Though Edwards could not be reached for comment, she explained the bill’s rationale in an Oct. 2023 panel at Boston University.

By way of analogy, Edwards described her years as a law student watching classmates with family ties in the profession secure “massive internships” and other opportunities.

“I [was] thinking, ‘I’m just not smart enough, my grades aren’t good enough’ — no. They didn’t even have to get in line,” Edwards said. “The rest of us are in line.”

Then a Boston city councillor, state Sen. Lydia Edwards speaks at Piers Park in East Boston. (Jesse Costa/WBUR)

When it comes to enforcement, Edwards’ bill suggests the legacy ban could be enforced by the use of the state’s existing powers over degree-granting authorities.

An alternative state bill targeted institutional finances, with up to seven-figure “fees” assessed to schools that still used legacy preferences, but that bill hasn’t yet received committee approval.

Both efforts speak to growing concerns that “legacy” status carries outsized influence in admissions — a view reinforced by new findings of a Stanford-Harvard team in admissions data at 11 highly-selective schools.

After Amherst College suspended the practice in 2021, the children of its alumni won seats — albeit at lower rates, from a long-term average of 11% to just 6%. And that same year, the college admitted an unprecedented number of students who were the first in their family to attend college, at 19%.

Raul Fernandez, a scholar and advocate focused on education equity based in Brookline, acknowledged that some alumni might be upset if legacy preferences were suddenly suspended. For that reason, he said, universities should perhaps welcome a ban imposed from the outside.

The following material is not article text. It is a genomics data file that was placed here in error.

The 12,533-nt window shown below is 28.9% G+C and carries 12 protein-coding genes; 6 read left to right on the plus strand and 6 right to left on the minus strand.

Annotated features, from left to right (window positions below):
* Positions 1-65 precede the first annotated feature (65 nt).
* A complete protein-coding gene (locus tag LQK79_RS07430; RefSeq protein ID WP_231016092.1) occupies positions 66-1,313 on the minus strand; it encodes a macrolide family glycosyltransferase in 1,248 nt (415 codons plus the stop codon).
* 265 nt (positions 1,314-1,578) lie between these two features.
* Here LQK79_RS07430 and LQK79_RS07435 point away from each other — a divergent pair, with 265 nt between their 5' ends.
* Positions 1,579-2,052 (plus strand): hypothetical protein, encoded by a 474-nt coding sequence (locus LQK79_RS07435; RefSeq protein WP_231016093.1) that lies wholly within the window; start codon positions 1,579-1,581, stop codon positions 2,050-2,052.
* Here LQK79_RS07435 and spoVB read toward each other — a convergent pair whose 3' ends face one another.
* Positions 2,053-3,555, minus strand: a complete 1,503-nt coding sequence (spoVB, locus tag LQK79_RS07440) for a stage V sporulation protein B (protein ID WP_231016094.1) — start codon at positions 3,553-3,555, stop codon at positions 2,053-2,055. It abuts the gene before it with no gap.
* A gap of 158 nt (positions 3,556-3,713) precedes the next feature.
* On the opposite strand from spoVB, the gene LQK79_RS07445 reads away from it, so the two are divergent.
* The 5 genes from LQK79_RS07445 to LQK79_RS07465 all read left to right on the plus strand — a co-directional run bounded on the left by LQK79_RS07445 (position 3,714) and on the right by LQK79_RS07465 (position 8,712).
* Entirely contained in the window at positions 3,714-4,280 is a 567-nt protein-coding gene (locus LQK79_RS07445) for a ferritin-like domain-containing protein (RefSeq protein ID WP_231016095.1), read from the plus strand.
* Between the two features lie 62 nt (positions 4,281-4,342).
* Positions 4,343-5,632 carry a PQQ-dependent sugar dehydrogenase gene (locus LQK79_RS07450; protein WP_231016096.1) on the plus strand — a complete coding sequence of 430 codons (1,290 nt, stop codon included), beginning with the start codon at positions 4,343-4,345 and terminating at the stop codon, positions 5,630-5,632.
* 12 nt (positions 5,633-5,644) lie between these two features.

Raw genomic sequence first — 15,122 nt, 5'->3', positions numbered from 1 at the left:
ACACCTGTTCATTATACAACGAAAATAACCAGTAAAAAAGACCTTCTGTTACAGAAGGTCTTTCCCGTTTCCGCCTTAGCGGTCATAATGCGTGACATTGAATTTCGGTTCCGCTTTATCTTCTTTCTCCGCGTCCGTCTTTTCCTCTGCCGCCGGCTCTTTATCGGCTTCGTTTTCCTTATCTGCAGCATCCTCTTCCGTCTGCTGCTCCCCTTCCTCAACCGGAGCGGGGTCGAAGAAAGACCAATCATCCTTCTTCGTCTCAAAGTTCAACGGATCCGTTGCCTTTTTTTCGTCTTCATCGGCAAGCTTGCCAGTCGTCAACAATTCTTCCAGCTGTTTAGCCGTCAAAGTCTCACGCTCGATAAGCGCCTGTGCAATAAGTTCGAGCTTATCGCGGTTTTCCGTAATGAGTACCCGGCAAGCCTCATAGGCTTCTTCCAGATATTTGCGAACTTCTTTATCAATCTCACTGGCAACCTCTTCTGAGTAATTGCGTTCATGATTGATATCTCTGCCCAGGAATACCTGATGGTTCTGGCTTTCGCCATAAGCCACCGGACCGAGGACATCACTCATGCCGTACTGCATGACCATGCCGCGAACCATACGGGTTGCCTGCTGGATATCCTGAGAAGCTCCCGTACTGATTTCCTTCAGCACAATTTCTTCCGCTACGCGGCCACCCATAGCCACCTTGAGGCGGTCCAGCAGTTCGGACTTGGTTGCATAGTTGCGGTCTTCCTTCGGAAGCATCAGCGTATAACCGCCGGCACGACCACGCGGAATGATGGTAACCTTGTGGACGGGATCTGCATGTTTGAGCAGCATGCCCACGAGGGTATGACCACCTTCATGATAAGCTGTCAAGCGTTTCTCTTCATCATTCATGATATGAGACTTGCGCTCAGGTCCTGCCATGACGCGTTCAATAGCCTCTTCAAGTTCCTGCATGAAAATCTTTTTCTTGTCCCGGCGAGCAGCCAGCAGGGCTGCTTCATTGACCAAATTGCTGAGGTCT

“They can say, ‘It’s not our doing,’ right? ‘Take it up with the state legislature,’ ” he said.

Doubts and defiance

At a polarized political moment, legacy preferences represent a rare point of consensus.

A 2022 Washington Post poll found that nearly 75% of Americans surveyed thought the practice was “inappropriate.” President Biden has urged colleges to examine whether legacy practices hold them back from building up diversity. And the Virginia bill won unanimous bipartisan support before being signed by Youngkin, a conservative Republican.

But popular or not, some doubt that such bans will have a pronounced effect on racial or socioeconomic diversity on campus.

Finances, for example, play a much larger role in thwarting the college dreams of lower-income students, said Angel Perez, head of the National Association for College Admission Counseling.

As a former admissions director at Trinity College in Connecticut, Perez would regularly show the college’s trustees well-qualified, first-generation students his staff had had to turn away.

“The trustees would just look at me and say, ‘How could you not admit these students? They’re incredible,’ ” Perez said. “And I would say, ‘Because we can’t afford to do that — because we need a certain number of students who can pay the tuition so that we can meet our operating budget.’ ”

As it instituted its own legacy ban three years ago, Amherst College also stepped up its annual financial aid by $71 million. That’s a step it could afford as one of the wealthiest colleges, per capita, in the nation — but not one that every college could emulate.

Perez said he’s also worried about the politicization of private colleges’ admissions processes at the state level.

“I’m very concerned that we are experiencing a moment in American history where higher education has become the enemy,” he said, conjuring a “slippery slope” to an ever more politicized admissions process.

In a statement, Sonya Hagopian — spokesperson for the Association of Independent Colleges and Universities in Massachusetts — said that each of the organization’s member institutions is “unique” and that “ultimately, admissions practices and decisions should be made by individual institutions.”

As those schools wrestle separately with the effects of the Supreme Court’s affirmative action decision, she added, “that process should move forward without government mandates.”